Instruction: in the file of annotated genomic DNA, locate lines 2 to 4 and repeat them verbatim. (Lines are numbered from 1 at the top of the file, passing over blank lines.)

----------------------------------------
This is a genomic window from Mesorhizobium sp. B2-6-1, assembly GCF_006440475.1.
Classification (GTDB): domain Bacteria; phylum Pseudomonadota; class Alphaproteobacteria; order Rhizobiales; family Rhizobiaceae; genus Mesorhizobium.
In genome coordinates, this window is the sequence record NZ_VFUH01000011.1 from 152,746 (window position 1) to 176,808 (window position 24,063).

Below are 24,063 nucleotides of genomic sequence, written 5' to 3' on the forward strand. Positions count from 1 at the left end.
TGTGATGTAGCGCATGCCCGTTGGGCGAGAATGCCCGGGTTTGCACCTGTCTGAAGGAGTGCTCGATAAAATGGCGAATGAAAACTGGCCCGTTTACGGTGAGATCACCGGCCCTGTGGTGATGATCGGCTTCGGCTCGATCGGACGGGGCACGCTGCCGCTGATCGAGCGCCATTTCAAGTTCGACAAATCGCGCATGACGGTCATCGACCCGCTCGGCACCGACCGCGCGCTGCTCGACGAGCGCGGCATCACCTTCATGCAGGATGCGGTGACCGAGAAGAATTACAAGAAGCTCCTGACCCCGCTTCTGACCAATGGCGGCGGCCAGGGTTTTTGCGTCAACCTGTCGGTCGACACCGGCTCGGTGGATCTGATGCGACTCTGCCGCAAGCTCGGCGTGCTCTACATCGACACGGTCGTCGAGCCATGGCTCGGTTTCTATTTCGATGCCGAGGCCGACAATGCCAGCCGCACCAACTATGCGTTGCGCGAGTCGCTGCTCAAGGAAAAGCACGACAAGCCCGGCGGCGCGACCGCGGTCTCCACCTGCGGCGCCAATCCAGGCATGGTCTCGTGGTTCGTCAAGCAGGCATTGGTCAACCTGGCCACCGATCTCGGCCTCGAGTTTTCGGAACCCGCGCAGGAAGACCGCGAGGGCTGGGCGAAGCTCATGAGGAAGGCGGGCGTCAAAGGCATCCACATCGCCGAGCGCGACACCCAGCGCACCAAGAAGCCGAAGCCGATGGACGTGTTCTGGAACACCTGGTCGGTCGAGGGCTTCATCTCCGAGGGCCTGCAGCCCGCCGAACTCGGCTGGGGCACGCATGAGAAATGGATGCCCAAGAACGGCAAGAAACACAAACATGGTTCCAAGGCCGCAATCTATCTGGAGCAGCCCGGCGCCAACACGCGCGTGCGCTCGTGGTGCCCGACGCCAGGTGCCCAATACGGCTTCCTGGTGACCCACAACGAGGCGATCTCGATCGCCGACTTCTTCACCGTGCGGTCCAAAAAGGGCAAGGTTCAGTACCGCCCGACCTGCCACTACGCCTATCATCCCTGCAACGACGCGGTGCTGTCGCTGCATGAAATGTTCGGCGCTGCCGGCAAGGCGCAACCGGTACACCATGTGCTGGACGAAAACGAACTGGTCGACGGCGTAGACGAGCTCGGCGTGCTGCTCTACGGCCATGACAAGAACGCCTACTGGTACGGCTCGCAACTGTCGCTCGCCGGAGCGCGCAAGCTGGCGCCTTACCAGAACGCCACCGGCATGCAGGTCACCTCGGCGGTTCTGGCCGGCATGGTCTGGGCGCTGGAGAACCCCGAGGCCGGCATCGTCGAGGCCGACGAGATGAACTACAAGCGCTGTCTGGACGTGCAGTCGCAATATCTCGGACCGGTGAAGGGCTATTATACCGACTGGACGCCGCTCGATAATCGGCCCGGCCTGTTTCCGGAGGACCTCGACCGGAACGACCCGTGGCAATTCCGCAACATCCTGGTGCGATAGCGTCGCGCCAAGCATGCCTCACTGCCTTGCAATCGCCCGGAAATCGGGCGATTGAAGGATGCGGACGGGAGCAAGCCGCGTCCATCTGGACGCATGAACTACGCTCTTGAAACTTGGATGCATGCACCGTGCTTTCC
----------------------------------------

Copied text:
Classification (GTDB): domain Bacteria; phylum Pseudomonadota; class Alphaproteobacteria; order Rhizobiales; family Rhizobiaceae; genus Mesorhizobium.
In genome coordinates, this window is the sequence record NZ_VFUH01000011.1 from 152,746 (window position 1) to 176,808 (window position 24,063).

Below are 24,063 nucleotides of genomic sequence, written 5' to 3' on the forward strand. Positions count from 1 at the left end.